Partnering Academics and Community Engagement is a Clayton State University initiative designed to enhance student learning by having academic content applied to service learning opportunities within the local community. The program was launched in 2014 as an aspect of the Quality Enhancement Plan of Clayton State University. PACE courses are designed to enhance learning through the process of connecting academic course content with service opportunities in the community as a concept of academic community engagement. Distinct from voluntary service and internships, in community engaged classes students and their instructors leave the classroom and engage actively with their communities to experience real-life connections between their education and everyday issues in order to make learning come alive. It is based on pedagogical and practical considerations to introduce community engagement into the classroom. As PACE is implemented, you will see community-engaged courses offered across all disciplines and majors. This guide is an invitation to experience you as a collaborator in learning through serving.
- defined as intentional efforts to engage students in planned and purposeful learning related to service experiences within the community.
- classes are specifically designed using community projects as one of the learning exercises in the course
- students and faculty work with a community partner (or partners) to provide some service to that partner and to make meaningful connections between the service experience and learning in the course.
- different than community service where people work with a community partner on a volunteer basis, but not necessarily within the context of a course or other learning exercise.
- Knowing that a problem exists is not a solution, however understanding problems and recognizing opportunities for improvement is a great starting point.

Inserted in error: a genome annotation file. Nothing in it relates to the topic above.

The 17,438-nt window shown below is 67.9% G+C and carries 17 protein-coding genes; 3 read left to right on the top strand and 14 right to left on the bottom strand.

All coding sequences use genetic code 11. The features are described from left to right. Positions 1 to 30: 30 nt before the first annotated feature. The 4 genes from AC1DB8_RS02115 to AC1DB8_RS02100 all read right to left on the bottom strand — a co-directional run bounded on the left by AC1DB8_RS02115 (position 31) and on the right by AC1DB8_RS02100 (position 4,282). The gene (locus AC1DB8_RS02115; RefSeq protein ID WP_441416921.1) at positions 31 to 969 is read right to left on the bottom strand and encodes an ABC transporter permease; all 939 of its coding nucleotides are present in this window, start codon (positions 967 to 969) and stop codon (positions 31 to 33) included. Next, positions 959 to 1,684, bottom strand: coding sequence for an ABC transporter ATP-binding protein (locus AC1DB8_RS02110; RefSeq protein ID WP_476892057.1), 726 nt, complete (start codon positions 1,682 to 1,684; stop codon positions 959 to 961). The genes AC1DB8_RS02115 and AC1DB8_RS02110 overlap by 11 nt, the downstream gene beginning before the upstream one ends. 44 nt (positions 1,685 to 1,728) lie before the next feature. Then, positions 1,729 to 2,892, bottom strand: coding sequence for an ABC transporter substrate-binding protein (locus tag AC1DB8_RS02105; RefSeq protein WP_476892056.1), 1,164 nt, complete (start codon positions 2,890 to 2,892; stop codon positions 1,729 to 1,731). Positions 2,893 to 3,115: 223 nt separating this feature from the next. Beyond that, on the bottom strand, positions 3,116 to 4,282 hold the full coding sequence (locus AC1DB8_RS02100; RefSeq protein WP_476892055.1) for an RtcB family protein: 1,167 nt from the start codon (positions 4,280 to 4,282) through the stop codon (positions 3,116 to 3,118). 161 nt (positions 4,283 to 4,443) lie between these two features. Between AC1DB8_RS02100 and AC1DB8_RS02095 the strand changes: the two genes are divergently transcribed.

- Students of all ages and backgrounds have skills that can improve society; PACE offers you a chance to practice them.
- Evaluations of academic community engagement programs indicate students who participate:
- Realize greater learning gains
- Have a higher academic and social self concept
- Experience improved tolerance and empathy
- Demonstrate more advanced cognitive and problem solving skills
- Have increased interest in influencing positive social and political change
- Traditional students find new opportunities to connect with and participate in the surrounding political and social environments to discover their unique skills while learning new ones.
- Non-traditional students draw upon and refine existing skills to help others and lead through mentoring.
- International students gain additional insights into the American social experience and the how the workforce is constructed.
- PACE invites you explore how individual lives are part of the whole, how everyday activities connect us by deliberately applying academic knowledge and skills in civic issues to enhance personal civic capacity and community growth.
- Clayton State University has adopted academic community engagement as its focus for an ongoing initiative called Partnering Academics and Community Engagement (or ‘PACE’).
- in certain courses (usually noted as “PACE community-engaged courses” in the online Course Schedule) the instructors have designed a project where students work with a specific group or groups in the community outside our classrooms.
- sometimes students work with other groups on campus and sometimes with groups off campus.
- students work on some project that uses course learning to benefit that partner (or partners) in some meaningful way.
- extends the classroom outside its four walls, and into a more ”real world” context.
- Community engaged courses offer a truly different way to learn.
- Focus is placed upon connecting course content with actual experience.
- The role of instructor and student are more fluid and less rigid.
- Less passive than attending a lecture, learners are active participants.
- Emphasis is placed on learning through reflecting on experience.
- The experience component connects to a wide range of learning styles.
- Each PACE course itself will be different depending on the course objectives and the needs of the community project or partner.
- It is quite possible that you will find PACE courses far more interesting than “regular” classes.
- The primary benefit of community engagement for the student is the practical experience and application of the relevant course material in the field. Through the active participation in the community it gives the opportunity to meet individuals that are different and similar in many aspects such as culture, class, lifestyle, gender, and physical ability (Kankiewicz, n.d.).